Nearly 300K Workers Earning Less Than NT$30K/Month|全台近3百萬人月薪不到3萬 創19年新低
Are real wages rising? The answer is no. While the average monthly wage of new college graduates is currently around NT$28,000, in 2018, around 327,000 workers in Taiwan earned less than NT$30,000 a month. The Directorate-General of Budget, Accounting and Statistics announced this year that the number of people earning less than NT$30,000 a month has fallen to a 19-year low of 2.994 million, but experts say this does not mean wages have risen significantly, especially in the face of inflation. In Taipei, for example, a person would have to not eat or drink for almost 30 years in order to afford to buy a home.
I earn around NT$28,000 (a month) in the service industry. There's not much left after living expenses.
This woman has worked in the food and beverage industry for four years but still earns less than NT$30,000 a month. After living expenses and student loan repayment, there is little left. Many workers in Taiwan are in the same boat, earning less than NT$30,000 a month. According to the Directorate-General of Budget, Accounting and Statistics, 32.8 percent of workers, or 2.994 million people, earn less than NT$30,000 a month. This was announced as an achievement, with the DGBAS also noting the number has fallen by 22,000 to a 19-year low this year. However, many workers say wage rises are lagging far behind inflation and it is very difficult to make ends meet.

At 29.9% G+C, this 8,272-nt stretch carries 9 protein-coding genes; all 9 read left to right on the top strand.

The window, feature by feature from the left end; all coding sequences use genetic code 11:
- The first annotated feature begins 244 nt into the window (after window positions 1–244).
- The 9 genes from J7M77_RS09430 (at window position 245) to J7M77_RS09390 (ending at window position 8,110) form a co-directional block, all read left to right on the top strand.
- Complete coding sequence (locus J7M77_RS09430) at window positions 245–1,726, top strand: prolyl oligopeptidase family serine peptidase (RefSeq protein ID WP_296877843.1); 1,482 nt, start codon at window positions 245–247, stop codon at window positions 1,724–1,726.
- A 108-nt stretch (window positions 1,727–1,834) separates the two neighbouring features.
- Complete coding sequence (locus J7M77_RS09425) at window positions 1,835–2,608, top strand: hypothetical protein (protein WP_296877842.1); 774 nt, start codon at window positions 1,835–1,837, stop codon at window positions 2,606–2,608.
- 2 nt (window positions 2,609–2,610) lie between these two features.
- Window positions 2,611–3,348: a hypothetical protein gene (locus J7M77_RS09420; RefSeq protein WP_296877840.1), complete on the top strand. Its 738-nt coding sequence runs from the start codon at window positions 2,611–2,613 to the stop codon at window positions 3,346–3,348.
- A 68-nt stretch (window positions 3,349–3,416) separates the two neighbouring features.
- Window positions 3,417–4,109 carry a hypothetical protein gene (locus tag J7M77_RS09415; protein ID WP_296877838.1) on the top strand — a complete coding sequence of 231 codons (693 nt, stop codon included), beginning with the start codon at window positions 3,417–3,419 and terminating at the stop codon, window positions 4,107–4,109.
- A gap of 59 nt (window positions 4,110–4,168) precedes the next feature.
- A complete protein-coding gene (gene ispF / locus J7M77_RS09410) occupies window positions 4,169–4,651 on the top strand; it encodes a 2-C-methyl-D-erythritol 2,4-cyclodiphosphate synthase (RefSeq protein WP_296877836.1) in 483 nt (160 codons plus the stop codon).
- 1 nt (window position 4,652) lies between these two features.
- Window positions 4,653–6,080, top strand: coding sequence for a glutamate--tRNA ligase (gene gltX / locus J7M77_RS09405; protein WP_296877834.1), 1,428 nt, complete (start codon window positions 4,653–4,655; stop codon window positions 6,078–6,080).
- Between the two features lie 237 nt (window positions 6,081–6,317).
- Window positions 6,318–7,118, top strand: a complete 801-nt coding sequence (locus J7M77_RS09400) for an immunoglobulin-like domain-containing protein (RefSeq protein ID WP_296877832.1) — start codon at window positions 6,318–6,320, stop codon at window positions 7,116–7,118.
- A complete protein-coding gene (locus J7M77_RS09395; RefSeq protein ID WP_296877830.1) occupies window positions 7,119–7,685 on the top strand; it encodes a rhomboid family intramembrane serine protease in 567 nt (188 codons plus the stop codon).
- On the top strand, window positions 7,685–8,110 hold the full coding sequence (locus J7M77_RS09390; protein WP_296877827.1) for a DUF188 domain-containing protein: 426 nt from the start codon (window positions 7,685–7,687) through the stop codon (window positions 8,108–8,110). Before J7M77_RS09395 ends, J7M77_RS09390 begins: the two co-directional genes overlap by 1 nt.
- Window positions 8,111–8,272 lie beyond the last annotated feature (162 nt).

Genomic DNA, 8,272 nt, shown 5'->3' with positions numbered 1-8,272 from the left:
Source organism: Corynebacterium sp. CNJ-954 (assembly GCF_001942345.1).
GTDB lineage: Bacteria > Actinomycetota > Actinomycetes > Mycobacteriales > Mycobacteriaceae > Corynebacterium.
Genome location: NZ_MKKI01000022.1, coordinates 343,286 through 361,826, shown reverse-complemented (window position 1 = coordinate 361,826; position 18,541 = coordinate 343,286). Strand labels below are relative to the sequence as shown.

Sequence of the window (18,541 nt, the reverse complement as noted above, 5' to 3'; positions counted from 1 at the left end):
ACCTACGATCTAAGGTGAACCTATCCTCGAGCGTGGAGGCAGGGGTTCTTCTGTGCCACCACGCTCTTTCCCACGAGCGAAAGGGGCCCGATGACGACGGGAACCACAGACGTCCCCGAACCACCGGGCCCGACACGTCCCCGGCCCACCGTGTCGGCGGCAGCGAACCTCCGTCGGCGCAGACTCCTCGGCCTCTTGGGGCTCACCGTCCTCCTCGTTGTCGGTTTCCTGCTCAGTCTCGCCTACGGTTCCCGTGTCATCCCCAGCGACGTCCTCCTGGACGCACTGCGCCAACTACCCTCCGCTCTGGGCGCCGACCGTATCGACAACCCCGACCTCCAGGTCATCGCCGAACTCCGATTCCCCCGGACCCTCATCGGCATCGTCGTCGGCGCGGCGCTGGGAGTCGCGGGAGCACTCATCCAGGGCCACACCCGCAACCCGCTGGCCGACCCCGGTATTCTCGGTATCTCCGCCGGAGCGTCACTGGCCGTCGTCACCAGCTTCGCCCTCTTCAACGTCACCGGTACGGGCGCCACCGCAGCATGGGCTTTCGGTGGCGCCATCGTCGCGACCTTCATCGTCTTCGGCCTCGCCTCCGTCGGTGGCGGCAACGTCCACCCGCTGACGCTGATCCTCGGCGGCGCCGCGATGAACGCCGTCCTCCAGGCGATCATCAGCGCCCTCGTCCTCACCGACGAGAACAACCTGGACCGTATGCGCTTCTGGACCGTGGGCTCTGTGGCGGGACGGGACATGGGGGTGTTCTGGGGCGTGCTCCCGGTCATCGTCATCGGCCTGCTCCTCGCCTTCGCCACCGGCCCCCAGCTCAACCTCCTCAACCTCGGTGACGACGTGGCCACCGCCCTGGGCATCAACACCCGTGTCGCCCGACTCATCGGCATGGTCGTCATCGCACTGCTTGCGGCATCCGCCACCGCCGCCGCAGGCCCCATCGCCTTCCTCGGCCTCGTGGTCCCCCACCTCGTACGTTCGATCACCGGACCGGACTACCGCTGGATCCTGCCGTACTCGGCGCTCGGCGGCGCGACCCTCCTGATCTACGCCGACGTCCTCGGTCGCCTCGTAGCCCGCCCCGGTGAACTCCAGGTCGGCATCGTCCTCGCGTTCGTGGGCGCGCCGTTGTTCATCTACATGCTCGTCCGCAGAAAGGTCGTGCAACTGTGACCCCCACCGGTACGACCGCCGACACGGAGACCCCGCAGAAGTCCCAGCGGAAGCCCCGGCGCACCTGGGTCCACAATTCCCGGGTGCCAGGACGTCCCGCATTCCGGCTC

Inflation is very severe, especially housing prices. No one earns enough to save any money.
Office workers eat out most of the time, and the cost of eating out has definitely gone up recently.
According to one job bank analyst, the number of workers earning less than NT$30,000 a month has fallen because of four consecutive years of minimum wage hikes and a new regulation forcing employers to disclose salary range in job listings for positions paying less than NT$40,000 a month. At the same time, real wages have not gone up.
Most earn less than NT$30,000. Some technical jobs pay even less. Food and beverage and service industry workers -- the government has to take industry distribution into account.
In addition, the number of atypical workers has soared over the past five years to 819,000 this year. Atypical workers now account for a record 7.13 percent of the workforce. One major reason is the growing food delivery platform industry. To address the problem of atypical workers having next to no labor rights, the Ministry of Labor will submit a new occupational injury insurance and protection draft bill to the Executive Yuan in coming weeks. If passed, an estimated 300,000 workers would benefit.